Memorandum submitted by The Institute
of Mathematics and its Applications
1. The Institute believes firmly in the
value of high quality research in Mathematics for a number of
(a) its contribution to UK competitiveness,
(b) its positive effect on teaching, and
by this means, to the quality of graduates entering the employment
market or seeking research training.
2. The results of the latest Research Assessment
Exercise were published in December and in Mathematics the number
of higher grades awarded was appreciably higher than in 1996.
For example, some 35 departments achieved higher gradings in Applied
Mathematics in the 2001 Exercise. There is no doubt that the existence
of the RAE has served to drive up the quality and quantity of
research in Mathematics and its applications in the UK.
3. Investment by individual departments
in achieving improved gradings has often been significant and
was made on the understanding that improved grades would lead
to increased funding. The Institute believes that the credibility
of UK research policy-makers would be adversely affected if this
anticipation was not met. If research in Mathematics in the UK
is to maintain or improve its world-class standing then adequate
funding must be available for the highest-rated departments to
maintain their position, whilst at the same time, allowing continuing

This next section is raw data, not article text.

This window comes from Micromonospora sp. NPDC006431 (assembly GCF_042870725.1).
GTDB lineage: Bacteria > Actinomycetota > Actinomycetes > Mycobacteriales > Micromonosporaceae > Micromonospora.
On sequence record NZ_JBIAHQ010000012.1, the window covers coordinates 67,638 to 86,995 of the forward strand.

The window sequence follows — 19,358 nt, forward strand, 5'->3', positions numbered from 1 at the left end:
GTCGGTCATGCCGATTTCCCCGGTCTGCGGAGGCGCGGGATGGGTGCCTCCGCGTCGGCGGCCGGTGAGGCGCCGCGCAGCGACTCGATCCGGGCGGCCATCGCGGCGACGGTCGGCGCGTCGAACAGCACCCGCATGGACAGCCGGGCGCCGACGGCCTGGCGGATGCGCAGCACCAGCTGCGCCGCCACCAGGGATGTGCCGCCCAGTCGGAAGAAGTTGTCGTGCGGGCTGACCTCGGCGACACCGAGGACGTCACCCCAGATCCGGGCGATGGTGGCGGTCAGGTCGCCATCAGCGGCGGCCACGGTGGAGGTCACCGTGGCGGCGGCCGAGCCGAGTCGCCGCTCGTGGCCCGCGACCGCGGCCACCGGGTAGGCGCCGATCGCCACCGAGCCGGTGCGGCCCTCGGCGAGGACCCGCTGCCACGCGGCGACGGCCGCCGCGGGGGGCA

improvement by the others.
4. The Institute notes with grave concern
suggestions that funding for departments graded 3 should be reduced.
Often such departments, for historic reasons, started from a much
lower base line for research funding, and yet have made major
improvements in their output. In view of the grading process,
it is likely that within these departments there are some staff
producing internationally competitive research, and on whom further
improvement might be based. The Institute firmly believes that
achievement should be recognised and funded appropriately wherever
it is detected. In the Institute's view failure to do this could
have long-term detrimental effects on regional economies as well
as damaging confidence in the policy-makers.
5. As with teaching quality assessment,
preparation and planning for the RAE is demanding on staff time,
sometimes to the extent that what is being assessed is adversely
affected by the assessment process. The Institute is concerned
also that the demands on staff time have a detrimental effect
on its own work. University staff are finding it increasingly
difficult to contribute to the leadership of their profession
through the Institute's activities.
6. The research assessment process has been
shown to be valuable, but the Institute, in common with others
believes that full assessments should take place every 10-12 years.
In proposing a longer cycle, the Institute feels that departments
would benefit from a greater degree of stability in their planning.
This is of particular importance in the development of replacement
staffing policy given the age profile of staff in many mathematics
7. If the proposal for a longer interval
between full assessments is accepted, then the Institute believes
that developing departments should be able to improve their ratings
between full assessments. The introduction of a procedure for
this could serve as a valuable incentive, serving to further increase
the strength of UK research in mathematics without over-frequent